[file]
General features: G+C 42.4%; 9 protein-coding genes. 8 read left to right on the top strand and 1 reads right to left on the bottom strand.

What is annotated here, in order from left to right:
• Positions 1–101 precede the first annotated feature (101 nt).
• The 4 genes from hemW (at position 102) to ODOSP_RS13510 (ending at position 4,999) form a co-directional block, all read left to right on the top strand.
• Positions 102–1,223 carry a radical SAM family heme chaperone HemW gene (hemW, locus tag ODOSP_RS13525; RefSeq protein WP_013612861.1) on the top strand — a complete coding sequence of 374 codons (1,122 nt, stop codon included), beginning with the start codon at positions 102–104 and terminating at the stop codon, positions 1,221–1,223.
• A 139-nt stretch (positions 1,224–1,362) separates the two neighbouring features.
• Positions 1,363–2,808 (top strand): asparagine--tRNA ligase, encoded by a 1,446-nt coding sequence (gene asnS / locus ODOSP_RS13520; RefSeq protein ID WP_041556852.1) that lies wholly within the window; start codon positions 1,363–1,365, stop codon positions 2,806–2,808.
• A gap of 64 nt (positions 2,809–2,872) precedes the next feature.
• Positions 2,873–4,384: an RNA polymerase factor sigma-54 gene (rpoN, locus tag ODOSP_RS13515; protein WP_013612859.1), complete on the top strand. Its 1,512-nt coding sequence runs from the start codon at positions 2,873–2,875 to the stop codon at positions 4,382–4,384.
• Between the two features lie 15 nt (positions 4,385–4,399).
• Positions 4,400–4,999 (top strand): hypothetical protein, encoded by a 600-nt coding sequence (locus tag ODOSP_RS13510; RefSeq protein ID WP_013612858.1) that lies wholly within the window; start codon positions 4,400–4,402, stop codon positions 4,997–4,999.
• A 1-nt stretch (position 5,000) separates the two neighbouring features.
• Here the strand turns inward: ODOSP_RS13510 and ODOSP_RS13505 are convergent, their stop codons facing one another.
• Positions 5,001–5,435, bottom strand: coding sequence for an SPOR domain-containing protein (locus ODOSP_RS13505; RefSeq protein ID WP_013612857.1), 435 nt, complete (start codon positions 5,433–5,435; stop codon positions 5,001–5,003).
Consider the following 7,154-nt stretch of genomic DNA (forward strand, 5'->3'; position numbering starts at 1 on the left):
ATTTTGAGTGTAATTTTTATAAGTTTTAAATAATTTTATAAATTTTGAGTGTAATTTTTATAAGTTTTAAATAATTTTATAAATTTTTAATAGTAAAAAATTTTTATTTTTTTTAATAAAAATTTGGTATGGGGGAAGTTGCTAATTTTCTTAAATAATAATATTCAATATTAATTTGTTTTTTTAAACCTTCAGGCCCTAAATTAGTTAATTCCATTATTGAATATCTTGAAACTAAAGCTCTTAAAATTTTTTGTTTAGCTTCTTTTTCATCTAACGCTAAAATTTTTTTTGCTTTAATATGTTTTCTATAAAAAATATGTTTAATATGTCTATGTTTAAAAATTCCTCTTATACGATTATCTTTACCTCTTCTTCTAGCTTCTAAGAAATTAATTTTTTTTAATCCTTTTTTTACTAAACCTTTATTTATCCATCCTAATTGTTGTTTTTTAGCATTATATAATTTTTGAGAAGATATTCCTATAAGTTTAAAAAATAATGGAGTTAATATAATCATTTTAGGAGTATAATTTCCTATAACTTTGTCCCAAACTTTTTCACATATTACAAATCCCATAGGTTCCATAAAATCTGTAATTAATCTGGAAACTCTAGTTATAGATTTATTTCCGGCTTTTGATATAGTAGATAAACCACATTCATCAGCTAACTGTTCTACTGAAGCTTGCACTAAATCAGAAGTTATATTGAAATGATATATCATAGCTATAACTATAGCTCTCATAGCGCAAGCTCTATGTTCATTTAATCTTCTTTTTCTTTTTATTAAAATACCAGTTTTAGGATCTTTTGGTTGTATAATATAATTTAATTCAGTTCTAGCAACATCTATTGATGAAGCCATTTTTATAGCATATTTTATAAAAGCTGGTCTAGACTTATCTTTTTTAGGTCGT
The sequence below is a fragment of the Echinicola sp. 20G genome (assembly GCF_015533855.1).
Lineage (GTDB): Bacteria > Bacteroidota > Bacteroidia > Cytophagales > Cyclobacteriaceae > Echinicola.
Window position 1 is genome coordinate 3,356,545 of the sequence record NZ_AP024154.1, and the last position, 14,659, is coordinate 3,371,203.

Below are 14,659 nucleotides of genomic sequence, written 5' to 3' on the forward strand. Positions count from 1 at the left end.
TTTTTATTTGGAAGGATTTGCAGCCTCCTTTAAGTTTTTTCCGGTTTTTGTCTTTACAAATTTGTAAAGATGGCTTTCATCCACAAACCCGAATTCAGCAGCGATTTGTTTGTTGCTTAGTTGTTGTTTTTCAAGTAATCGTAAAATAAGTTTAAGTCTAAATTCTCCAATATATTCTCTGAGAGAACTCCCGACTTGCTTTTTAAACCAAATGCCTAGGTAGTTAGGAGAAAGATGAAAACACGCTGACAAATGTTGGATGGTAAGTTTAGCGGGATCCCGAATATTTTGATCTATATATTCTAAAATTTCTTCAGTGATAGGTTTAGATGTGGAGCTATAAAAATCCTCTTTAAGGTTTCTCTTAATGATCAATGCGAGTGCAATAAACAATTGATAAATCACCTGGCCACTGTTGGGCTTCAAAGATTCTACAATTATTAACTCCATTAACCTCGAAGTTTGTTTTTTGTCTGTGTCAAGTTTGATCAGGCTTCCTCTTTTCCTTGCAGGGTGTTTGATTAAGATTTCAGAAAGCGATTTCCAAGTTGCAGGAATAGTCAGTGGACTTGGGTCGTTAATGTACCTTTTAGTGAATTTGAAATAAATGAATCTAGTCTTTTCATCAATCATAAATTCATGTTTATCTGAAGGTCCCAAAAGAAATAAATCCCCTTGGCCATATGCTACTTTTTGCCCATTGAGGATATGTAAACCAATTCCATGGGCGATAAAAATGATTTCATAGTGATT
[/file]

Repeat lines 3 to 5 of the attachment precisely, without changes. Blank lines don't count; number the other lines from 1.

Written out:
• Positions 1–101 precede the first annotated feature (101 nt).
• The 4 genes from hemW (at position 102) to ODOSP_RS13510 (ending at position 4,999) form a co-directional block, all read left to right on the top strand.
• Positions 102–1,223 carry a radical SAM family heme chaperone HemW gene (hemW, locus tag ODOSP_RS13525; RefSeq protein WP_013612861.1) on the top strand — a complete coding sequence of 374 codons (1,122 nt, stop codon included), beginning with the start codon at positions 102–104 and terminating at the stop codon, positions 1,221–1,223.